“The pianist and physicist Peter Pesic, whose fascinating book Polyphonic Minds: Music of the Hemispheres traces the role musical polyphony has played in man’s understanding of the mind.”

—Corinna da Fonseca-Wollheim, The New York Times

“A brilliantly original and courageous book. Pesic’s broadly interdisciplinary grounding is precisely the type of foundation upon which today’s music history should be built.”

Craig Wright, Henry L. and Lucy G. Moses Professor of Music, Yale University

“Fascinating and opinionated, Peter Pesic’s new book will change your concepts of how our species creates music and perceives it.”

David Sulzer, a.k.a. Dave Soldier, Professor of Neurology, Psychiatry, Pharmacology, and Sound Arts, Columbia University

“Pesic describes Gould’s use of radio, the extravagant voices and silent multiplicity of Cage, and the adventuring in paralleling multiplicity of music and identity through Weber, Proust, Bakhtin and Bordieu. He connects this multifaceted polyphony with our ‘polyphonic brains’ in the last chapters, with neuroscience’s current theories, finally arguing that we should define a different category called ‘polyphonicity’ which, properly contextualised, seems a critical concept to understand current complexity.”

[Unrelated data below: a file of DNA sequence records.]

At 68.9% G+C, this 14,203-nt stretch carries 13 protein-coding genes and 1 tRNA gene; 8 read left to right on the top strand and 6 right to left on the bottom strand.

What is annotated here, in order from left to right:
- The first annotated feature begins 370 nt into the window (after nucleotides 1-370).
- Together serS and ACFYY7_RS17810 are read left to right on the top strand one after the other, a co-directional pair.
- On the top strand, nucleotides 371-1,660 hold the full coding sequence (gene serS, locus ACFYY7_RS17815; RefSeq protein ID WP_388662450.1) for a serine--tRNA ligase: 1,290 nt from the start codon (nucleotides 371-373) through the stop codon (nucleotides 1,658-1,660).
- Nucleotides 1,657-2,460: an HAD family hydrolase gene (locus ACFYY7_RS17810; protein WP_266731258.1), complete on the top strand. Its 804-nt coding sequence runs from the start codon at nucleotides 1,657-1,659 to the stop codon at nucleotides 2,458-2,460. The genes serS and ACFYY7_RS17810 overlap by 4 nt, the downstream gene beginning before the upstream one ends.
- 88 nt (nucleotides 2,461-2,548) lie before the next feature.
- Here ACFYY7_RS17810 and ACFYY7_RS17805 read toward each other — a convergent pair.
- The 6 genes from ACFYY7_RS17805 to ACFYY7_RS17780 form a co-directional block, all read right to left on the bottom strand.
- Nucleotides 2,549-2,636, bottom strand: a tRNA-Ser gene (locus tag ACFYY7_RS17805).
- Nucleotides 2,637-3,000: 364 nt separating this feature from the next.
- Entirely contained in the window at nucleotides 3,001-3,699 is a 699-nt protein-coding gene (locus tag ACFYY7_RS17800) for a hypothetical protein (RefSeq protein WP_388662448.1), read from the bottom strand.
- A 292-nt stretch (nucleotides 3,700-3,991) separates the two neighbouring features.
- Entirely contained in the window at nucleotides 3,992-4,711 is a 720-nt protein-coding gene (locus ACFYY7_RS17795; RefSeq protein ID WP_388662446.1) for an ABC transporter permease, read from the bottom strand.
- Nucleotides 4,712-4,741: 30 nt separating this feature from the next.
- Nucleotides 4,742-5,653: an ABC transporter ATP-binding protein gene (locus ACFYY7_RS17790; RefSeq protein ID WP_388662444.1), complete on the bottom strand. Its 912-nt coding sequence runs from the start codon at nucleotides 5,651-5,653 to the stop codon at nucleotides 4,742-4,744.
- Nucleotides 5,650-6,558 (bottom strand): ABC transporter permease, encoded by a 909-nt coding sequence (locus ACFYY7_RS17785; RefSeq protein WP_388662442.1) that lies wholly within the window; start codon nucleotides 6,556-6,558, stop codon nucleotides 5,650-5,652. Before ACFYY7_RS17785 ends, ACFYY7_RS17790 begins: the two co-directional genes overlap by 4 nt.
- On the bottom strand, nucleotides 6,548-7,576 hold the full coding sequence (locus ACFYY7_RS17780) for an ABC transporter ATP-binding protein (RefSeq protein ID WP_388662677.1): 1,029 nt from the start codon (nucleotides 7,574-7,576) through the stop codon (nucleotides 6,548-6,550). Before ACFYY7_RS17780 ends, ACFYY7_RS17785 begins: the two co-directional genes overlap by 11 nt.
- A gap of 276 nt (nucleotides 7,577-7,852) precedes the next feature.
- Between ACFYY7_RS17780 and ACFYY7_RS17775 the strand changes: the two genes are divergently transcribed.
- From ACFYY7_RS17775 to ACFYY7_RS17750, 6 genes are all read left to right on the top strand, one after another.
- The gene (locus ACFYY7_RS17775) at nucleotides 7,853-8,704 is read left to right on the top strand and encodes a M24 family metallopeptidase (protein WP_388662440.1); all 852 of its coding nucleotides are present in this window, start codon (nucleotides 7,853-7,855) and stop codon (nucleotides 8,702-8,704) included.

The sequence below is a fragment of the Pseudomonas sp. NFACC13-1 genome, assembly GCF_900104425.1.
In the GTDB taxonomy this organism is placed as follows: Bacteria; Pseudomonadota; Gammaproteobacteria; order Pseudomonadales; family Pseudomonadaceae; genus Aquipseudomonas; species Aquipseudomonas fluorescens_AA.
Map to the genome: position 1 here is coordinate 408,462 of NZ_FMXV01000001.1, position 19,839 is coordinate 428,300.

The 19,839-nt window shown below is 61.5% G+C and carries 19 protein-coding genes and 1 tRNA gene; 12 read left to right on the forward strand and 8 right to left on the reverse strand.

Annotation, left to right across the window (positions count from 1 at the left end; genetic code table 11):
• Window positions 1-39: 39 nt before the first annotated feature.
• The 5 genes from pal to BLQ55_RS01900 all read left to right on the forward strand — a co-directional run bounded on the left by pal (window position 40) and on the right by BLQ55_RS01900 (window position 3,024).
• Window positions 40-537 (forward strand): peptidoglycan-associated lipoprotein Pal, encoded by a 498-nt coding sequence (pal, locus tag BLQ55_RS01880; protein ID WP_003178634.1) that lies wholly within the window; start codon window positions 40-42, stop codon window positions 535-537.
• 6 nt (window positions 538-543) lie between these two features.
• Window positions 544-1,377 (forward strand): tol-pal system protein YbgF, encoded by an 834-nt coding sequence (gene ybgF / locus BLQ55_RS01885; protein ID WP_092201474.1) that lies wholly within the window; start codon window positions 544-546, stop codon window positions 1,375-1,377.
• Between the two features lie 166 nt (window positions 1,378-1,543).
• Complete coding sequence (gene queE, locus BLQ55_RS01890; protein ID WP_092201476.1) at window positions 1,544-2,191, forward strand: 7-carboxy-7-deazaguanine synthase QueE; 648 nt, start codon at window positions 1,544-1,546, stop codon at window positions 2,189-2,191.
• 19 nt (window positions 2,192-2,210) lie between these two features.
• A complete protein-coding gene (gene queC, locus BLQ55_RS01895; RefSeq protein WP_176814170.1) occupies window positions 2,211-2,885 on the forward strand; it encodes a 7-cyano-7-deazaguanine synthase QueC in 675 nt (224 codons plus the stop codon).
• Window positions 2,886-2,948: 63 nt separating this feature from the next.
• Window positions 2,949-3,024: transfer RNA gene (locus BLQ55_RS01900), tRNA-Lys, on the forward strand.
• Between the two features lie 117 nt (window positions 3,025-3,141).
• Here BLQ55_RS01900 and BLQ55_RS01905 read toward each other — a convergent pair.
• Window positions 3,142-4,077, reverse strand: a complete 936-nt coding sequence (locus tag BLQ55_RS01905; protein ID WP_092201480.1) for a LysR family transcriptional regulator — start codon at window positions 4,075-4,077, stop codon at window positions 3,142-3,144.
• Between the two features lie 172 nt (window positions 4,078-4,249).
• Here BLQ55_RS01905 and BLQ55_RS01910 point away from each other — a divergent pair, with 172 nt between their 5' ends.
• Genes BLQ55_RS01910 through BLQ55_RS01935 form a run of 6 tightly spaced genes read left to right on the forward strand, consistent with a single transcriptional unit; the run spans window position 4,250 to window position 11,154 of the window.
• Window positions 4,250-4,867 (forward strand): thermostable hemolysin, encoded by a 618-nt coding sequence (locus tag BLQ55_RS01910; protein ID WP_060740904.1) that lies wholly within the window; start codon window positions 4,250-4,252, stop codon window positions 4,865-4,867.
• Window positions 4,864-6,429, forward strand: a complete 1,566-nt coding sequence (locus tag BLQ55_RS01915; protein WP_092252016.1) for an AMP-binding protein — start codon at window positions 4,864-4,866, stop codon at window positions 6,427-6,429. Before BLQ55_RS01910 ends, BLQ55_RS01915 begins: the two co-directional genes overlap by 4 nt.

Alessandro Ludovico, Neural magazine

Interviews:

“Does Brahms’s Obsession With Rhythmic Instability Explain His Music’s Magic?” Interview with Corinna da Fonseca-Wollheim, The New York Times, October 20, 2018

"Voices in our heads: Peter Pesic on polyphony," interview with Jennifer Levin, Santa Fe New Mexican, January 26, 2018

Polyphonic Minds: Music of the Hemispheres

 

Polyphony—the interweaving of simultaneous sounds—is a crucial aspect of music that has deep implications for how we understand the mind. In Polyphonic Minds, Peter Pesic examines the history and significance of “polyphonicity”—of “many-voicedness”—in human experience. This book presents the emergence of Western polyphony, its flowering, its horizons, and the perspective it offers on our own polyphonic brains.

When we listen to polyphonic music, how is it that we can hear several different things at once? How does a single mind experience those things as a unity (a motet, a fugue) rather than an incoherent jumble? Pesic argues that polyphony raises fundamental issues for philosophy, theology, literature, psychology, and neuroscience—all searching for the apparent unity of consciousness in the midst of multiple simultaneous experience.

After tracing the development of polyphony in Western music from ninth-century church music through the experimental compositions of Glenn Gould and John Cage, Pesic considers the analogous activity within the brain, the polyphonic “music of the hemispheres” that shapes brain states from sleep to awakening. He discusses how neuroscientists draw on concepts from polyphony to describe the “neural orchestra” of the brain. Pesic’s story begins with ancient conceptions of God’s mind and ends with the polyphonic personhood of the human brain and body. An enhanced ebook edition allows the sound examples to be played by a touch.